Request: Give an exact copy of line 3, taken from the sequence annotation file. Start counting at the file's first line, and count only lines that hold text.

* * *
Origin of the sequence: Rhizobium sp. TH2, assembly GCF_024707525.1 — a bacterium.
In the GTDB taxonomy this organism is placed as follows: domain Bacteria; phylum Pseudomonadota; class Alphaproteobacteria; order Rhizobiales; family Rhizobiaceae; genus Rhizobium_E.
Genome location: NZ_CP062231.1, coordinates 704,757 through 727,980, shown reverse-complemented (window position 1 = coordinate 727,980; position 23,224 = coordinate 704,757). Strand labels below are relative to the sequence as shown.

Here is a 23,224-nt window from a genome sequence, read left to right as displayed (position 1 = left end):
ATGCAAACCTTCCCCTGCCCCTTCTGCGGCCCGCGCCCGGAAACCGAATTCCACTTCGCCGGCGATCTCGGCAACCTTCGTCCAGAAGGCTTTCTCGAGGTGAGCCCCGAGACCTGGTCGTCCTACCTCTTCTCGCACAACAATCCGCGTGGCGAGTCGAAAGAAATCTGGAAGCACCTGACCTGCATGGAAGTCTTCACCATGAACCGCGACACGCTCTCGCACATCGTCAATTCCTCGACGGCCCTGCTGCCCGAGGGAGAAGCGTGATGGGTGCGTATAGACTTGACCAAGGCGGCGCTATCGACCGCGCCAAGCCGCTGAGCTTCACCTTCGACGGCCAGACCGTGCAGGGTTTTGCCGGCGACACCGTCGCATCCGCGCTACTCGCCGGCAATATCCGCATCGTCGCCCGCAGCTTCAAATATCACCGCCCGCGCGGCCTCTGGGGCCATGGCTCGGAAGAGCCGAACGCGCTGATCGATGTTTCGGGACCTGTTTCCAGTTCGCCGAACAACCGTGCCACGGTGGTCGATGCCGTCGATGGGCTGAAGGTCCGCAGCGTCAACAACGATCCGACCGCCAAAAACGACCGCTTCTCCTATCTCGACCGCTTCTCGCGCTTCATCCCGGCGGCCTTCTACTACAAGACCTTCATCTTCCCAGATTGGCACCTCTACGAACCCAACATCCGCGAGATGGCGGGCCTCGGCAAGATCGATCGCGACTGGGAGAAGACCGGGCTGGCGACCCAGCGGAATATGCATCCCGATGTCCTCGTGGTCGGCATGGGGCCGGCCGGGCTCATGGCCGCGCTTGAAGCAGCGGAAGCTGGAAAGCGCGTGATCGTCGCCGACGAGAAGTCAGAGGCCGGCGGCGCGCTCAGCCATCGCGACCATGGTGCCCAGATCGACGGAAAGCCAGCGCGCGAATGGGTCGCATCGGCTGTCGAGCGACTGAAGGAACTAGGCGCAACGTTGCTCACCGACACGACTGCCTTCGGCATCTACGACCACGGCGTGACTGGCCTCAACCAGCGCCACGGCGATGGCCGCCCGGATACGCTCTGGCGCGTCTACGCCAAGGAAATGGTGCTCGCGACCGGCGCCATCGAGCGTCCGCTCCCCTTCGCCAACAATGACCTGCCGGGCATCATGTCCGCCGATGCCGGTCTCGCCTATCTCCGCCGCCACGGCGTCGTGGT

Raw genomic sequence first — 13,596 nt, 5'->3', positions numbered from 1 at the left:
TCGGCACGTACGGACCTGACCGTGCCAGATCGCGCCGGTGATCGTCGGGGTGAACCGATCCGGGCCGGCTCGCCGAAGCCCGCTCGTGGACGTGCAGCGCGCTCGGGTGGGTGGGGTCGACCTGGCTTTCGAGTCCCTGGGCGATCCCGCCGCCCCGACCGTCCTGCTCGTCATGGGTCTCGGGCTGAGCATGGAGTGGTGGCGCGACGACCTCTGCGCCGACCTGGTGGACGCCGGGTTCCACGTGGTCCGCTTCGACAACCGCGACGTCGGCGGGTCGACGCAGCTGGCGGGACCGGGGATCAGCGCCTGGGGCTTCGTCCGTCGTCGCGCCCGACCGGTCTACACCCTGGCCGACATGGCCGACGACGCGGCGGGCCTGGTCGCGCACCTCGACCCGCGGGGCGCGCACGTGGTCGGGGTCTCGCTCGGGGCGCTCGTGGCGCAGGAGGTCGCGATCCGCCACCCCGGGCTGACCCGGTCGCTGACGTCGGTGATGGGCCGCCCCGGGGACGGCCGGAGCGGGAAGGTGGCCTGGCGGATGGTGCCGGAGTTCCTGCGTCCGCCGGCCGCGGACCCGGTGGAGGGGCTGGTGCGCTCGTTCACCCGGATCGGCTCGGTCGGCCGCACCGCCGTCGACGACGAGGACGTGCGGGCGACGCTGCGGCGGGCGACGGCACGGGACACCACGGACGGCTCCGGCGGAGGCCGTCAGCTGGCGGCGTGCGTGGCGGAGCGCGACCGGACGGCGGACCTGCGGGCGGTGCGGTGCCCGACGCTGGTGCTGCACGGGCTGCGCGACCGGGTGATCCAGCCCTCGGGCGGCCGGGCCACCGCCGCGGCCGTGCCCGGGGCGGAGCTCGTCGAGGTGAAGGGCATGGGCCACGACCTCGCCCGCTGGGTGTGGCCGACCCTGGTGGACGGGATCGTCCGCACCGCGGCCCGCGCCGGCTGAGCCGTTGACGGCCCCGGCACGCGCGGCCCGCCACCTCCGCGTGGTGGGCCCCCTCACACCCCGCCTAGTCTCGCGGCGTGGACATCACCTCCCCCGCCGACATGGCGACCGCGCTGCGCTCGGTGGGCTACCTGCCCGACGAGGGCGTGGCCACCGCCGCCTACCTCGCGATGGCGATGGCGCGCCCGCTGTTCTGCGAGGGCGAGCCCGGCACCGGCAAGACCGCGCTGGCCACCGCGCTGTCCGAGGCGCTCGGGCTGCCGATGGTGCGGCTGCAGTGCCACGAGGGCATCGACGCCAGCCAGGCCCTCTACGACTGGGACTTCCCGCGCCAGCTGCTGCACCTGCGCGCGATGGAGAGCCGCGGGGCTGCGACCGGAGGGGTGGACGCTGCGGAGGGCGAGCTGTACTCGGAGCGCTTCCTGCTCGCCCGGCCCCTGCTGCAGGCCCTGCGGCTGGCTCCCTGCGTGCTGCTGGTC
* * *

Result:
Genome location: NZ_CP062231.1, coordinates 704,757 through 727,980, shown reverse-complemented (window position 1 = coordinate 727,980; position 23,224 = coordinate 704,757). Strand labels below are relative to the sequence as shown.